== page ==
Adam Baruchowitz, a 38-year-old New Yorker, had an "aha" moment when he saw a bag full of clothes intended for a charitable organization sitting outside an apartment in the building where he lived. The bag sat there for a week before someone came to pick it up.
"I thought, that doesn't really make sense to pick up one bag at a time. In New York, it's super inefficient with traffic, gas and all these logistical obstacles," Baruchowitz said. "I was thinking ... this building has 250 units, that'd be a whole neighborhood in and of itself."
There, Baruchowitz saw the potential to streamline the clothing donation process for New Yorkers, while helping out various charities. So came the beginnings of Wearable Collections, a company started in 2004 that partners with residential buildings in New York and New Jersey to provide on-site clothing donation bins and pick-up services. The organization has now partnered with 190 area buildings.
"This is pre-Al Gore and 'An Inconvenient Truth,'" Baruchowitz said. "I thought, huh, maybe we're onto something. This is basically green: We're keeping items out of landfills."
Between people moving in and out of apartments and cleaning out their closets, New Yorkers generate tons of clothing, and it's not always donated to Goodwill or the Salvation Army. According to Wearable Collection's website, a recent study showed that 386 million pounds of textiles enter the New York City waste stream per year.
Wearable Collections helps solve that problem by accepting all clothing, linens, towels, shoes and handbags and then selling the items to a sorting facility. That sorting facility might resell the clothes overseas in areas like Latin America, or sell it to other facilities that will repurpose it. Approximately 20 percent of the profits Wearable Collections makes then goes to charitable causes.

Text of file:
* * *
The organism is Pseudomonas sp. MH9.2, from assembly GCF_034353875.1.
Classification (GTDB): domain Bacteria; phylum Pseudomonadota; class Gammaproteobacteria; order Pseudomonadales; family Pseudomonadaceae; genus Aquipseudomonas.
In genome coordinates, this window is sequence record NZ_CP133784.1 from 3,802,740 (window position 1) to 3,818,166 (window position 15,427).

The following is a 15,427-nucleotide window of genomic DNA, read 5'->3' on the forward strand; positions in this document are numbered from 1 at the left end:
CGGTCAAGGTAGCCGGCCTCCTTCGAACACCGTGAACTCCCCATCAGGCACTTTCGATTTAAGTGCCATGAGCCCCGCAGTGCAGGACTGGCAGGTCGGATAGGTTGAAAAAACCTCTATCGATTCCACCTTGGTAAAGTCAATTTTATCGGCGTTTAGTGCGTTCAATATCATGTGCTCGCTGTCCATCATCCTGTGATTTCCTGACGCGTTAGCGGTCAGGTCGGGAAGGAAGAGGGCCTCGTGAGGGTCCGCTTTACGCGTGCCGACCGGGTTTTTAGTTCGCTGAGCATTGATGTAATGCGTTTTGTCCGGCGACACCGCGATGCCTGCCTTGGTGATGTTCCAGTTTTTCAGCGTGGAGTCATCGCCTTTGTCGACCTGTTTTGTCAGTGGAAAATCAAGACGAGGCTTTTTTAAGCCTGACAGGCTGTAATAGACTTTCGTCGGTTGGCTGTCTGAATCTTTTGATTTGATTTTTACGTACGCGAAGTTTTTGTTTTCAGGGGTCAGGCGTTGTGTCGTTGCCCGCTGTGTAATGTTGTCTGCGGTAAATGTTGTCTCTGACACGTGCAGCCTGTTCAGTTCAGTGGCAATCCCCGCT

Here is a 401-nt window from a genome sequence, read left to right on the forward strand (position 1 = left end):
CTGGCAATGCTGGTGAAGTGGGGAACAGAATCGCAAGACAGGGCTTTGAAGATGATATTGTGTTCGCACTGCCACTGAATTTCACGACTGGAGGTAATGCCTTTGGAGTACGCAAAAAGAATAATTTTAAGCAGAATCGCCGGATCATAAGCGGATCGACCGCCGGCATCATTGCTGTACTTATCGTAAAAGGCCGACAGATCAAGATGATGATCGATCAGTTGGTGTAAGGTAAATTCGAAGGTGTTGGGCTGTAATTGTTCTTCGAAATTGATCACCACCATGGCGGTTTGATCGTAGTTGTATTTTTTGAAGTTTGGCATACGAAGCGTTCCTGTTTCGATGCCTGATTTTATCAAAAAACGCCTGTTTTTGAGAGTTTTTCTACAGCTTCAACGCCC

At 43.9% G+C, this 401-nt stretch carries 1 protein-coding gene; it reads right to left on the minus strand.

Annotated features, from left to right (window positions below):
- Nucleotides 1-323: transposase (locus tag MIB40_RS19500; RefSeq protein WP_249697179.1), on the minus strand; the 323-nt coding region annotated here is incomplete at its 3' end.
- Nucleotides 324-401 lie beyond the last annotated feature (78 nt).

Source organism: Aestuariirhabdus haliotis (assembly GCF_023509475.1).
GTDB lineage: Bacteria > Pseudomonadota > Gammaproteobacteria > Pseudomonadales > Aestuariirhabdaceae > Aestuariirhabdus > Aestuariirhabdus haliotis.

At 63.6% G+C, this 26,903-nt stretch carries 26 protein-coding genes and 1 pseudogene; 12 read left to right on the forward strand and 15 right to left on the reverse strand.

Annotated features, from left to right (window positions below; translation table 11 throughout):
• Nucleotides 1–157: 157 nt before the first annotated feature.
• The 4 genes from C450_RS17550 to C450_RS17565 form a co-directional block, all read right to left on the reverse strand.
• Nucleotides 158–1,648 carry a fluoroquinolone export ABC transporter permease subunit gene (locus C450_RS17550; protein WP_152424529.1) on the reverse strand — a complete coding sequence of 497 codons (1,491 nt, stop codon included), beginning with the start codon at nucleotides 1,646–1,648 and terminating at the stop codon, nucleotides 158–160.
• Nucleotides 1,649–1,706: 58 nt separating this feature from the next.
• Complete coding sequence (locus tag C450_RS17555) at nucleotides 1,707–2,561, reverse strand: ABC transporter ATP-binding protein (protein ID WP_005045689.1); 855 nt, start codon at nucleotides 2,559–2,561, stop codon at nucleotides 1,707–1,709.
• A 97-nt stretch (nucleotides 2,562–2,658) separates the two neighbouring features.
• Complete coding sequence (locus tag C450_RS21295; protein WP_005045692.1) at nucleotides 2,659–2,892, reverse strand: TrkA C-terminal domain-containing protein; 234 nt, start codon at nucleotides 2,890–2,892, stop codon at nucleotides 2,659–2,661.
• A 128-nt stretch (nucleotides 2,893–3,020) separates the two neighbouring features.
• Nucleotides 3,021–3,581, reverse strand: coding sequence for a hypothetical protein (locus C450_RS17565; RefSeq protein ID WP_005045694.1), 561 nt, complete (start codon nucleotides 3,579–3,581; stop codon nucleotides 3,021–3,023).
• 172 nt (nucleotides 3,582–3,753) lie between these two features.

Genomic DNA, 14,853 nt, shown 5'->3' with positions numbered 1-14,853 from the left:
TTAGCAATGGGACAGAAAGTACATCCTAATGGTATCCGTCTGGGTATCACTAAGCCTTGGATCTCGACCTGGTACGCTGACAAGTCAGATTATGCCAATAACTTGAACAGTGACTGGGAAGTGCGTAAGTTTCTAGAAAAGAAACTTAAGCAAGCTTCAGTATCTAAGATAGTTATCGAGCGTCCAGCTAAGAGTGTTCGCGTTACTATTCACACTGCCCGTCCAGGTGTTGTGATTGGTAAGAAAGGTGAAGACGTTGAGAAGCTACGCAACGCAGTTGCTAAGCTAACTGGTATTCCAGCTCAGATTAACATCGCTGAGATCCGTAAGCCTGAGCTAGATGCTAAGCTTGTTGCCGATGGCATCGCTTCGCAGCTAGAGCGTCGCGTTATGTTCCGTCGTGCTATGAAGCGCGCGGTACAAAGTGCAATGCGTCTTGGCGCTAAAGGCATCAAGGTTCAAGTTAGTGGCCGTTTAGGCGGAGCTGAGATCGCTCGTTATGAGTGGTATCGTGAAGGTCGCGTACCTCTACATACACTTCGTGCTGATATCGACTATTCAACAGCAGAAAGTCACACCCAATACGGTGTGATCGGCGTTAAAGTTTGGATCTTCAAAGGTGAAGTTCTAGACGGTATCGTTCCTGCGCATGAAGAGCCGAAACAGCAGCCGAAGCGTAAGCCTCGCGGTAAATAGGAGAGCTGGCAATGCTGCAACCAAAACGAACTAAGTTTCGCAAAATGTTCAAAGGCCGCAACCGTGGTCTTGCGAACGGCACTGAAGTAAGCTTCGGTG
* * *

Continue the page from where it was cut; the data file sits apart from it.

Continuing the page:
"I always connected clothing donations with charity," Baruchowitz said.
When he started the company, Baruchowitz was particularly concerned with raising money for a cause very close to his heart: spinal cord research. One of his best friends had been hit by a car in 2000 and was paralyzed from the chest down.
"All I could think about those days was how I could make my friend's life better," Baruchowitz recalled. He and several other friends were already trying to raise money for spinal cord research through various channels like running races or holding fundraisers. Using the company as a vehicle to raise more money seemed like a natural fit.
As a result, Wearable Collection's first partnership was with the Miami Project to Cure Paralysis. Today, Wearable Collections isn't limited in scope to any one charity or to just residential buildings: They've hosted clothing drives in partnership with elementary schools, churches and local sports clubs like the New York Road Runners (during the marathon Baruchowitz chased after runners as they discarded their additional layers of clothing).
Wearable Collections also has weekly collection booths at nine area greenmarkets, including Union Square and Tompkins Square Park. They've just helped the markets, all of which are part of GrowNYC, hit the mark of 1 million pounds of clothing collected.
The company's staff is small (Baruchowitz still sometimes helps unload the trucks of clothes) but they're growing every month. Like any start-up, they've face their share of challenges, but for Baruchowitz it's been well worth it.
"I've sacrificed a lot to keep this thing going," Baruchowitz said. "I'm a socially conscious person by nature. I think that this company totally suits who I am."
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